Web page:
This Note proceeds in five Parts. Part I explains the technology behind hash searches. Prominent commentators have described hashing algorithms as "complex" (8) and "complicated," (9) and some courts have misunderstood how they function. Part I uses some simple examples to show that hash searches are not so arcane. Part II catalogs the various contexts in which courts have addressed hash searches, identifying points upon which courts agree and questions that remain open. Part III considers the argument that hash searches should be analyzed as digital dog sniffs. It argues that even if we accept this analogy, hash searches outside the scope of a warrant are nevertheless illegal searches under Florida v. Jardines. (10) Part IV argues, alternatively, that a reading of the Fourth Amendment permitting hash searches would also permit suspicionless algorithmic searches for ordinary evidence of criminal wrongdoing--twenty-first century general warrants. Finally, Part V argues that in light of these concerns, courts ought to adopt an affirmative framework for assessing their legality rather than a reactive one. This Note proposes such a framework: Police conduct a search when they use an algorithm to perform some task that would be a search if conducted by a human investigator.

  1. Demystifying Hash Searches

    Hash searches, like many concepts in computer science, can seem esoteric. Legal commentators have not helped: They've described hash searches as employing "complex mathematical algorithmic]" (11) or "complicated mathematical operation[s]." (12) Some have suggested that judges are ill equipped to assess the legality of hash searches and other digital forensic techniques, given those techniques' technical complexity. (13) And it is true that some courts have seemed to grasp only imprecisely how hash searches operate. (14) As this Part will show, however, hash searches are conceptually quite simple.

    1. A Simple Hash Search

      Before diving in, we need to distinguish between three different concepts, all of which relate to hashing: (1) a hash function, (2) a hash value, and (3) a hash set. A hash function is a mathematical process that takes some input, like a text file or an image, and outputs a hash value. (15) A hash value is a series of letters and numbers (what some courts have called a "digital fingerprint" (16)) assigned to a particular input. (17) And a hash set is a collection of inputs that are stored according to their hash values. (18) Examples will make these concepts clearer.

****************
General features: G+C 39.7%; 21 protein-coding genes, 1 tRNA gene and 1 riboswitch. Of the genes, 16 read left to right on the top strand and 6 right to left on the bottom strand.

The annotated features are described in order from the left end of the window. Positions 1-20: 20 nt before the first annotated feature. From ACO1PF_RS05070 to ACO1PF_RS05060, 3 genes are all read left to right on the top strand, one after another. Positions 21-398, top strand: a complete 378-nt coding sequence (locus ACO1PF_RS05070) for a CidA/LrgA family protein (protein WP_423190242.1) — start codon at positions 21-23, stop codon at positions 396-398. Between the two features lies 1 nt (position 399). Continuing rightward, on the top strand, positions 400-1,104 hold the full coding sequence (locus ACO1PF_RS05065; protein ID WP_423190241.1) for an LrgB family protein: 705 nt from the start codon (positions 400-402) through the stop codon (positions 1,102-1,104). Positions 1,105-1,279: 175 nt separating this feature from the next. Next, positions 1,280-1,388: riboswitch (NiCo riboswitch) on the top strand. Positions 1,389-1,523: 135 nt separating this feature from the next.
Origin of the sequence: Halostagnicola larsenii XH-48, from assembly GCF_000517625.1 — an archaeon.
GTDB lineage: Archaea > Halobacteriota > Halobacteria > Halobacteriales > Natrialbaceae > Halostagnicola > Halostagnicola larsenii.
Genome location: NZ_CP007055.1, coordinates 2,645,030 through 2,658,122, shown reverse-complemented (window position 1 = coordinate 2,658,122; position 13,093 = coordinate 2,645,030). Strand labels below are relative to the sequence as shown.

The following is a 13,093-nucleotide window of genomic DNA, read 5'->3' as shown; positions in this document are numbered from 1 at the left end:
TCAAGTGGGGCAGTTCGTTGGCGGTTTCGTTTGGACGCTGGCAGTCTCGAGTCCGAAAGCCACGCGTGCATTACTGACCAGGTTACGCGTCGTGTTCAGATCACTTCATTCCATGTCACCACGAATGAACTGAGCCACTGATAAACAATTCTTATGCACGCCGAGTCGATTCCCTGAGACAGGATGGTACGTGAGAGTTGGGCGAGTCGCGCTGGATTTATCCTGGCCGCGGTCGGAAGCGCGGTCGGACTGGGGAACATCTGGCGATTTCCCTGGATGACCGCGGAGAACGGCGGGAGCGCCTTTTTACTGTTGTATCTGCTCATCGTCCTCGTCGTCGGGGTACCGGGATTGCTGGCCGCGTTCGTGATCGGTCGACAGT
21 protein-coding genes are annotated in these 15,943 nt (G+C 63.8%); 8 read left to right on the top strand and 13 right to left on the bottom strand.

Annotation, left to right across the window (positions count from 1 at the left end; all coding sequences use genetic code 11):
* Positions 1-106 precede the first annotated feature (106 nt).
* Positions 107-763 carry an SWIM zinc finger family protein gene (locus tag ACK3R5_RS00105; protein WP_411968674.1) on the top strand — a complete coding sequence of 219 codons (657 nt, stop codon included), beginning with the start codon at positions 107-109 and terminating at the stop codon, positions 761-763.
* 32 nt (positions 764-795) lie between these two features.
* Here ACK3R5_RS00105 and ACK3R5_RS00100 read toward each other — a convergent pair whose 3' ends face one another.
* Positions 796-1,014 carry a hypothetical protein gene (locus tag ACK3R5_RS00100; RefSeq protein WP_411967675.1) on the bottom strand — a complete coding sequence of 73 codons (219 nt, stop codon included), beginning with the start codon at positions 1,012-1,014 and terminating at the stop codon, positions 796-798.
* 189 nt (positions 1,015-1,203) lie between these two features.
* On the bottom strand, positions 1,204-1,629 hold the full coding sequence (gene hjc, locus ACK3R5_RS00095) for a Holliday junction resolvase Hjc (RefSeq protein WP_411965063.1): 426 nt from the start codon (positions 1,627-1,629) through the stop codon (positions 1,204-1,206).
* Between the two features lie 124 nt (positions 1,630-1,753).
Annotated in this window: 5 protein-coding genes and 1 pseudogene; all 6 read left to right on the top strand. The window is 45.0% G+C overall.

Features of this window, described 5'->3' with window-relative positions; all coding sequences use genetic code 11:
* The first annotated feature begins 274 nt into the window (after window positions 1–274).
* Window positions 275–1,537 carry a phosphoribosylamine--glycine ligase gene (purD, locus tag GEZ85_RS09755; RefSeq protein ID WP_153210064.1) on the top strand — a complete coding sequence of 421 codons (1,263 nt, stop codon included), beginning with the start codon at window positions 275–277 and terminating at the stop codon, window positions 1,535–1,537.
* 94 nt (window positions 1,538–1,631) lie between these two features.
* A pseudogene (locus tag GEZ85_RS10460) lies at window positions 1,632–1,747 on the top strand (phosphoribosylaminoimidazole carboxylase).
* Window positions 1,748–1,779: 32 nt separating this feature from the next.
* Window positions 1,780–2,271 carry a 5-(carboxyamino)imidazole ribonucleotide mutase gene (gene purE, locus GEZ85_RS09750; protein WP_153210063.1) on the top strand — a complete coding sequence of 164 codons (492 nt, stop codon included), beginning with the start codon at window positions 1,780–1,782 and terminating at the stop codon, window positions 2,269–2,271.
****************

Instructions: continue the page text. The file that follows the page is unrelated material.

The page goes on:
Suppose I write some simple hash function. It takes a string of text as an input and outputs the sum of the ordinal values of the text's constituent letters. If you feed my hash function the input "Ignatius," it outputs (100), which is thus the hash value for "Ignatius."

      I could write a similarly simple hash function for images. All digital images are made up of pixels, which are just tiny points of color situated in a two-dimensional array. (19) Each pixel is a composite of three component colors, red, green, and blue, each of which is assigned a value from 0 to 255. (20) One pixel, then, might be coded as (240, 0, 120); that is, it takes a red value of 240, a green value of 0, and a blue value of 120. And an image on your computer is just an array of these pixels. For example, an image with a resolution of 1280 x 1024 contains 1,310,720 pixels. So we could write a hash function that cycles through an image, pixel-by-pixel, and adds the red, green, and blue values of each pixel to some sum. Once the function reaches the last pixel in the image, it returns that sum, which is now the image's hash value, just like 100 is the hash value for "Ignatius" in Figure 1 above.

      In any hash function, we look for two properties. First, a hash function must be consistent Whenever we pass in a certain input, the function must always return the same output. (21) That is, "Ignatius" must return 100 every time it is inputted into the hash function described in Figure 1 above. This property is necessary for a hash function. (22) Second, we would like for a hash function to be well distributed, (23) That is, we'd like for it to return different outputs for different inputs as often as possible. When two inputs produce the same output, the hash function has generated a "collision." (24) Producing few collisions is not a necessary property of a hash function, but it helps distinguish good hash functions from bad ones.

      We see, then, that our simple function is a valid hash function, just not a very good one: It behaves with perfect consistency but produces many collisions. Indeed, any other word whose letters sum to 100 will generate the same hash value, including "gauntlet" and "perturb" and many more besides.

      Why do we care how often our hash function produces collisions? Because it affects the performance of our third concept: the hash set. Recall that a hash set is a collection of inputs stored according to their hash values. Another example will help clarify.

      Suppose I write some computer program that...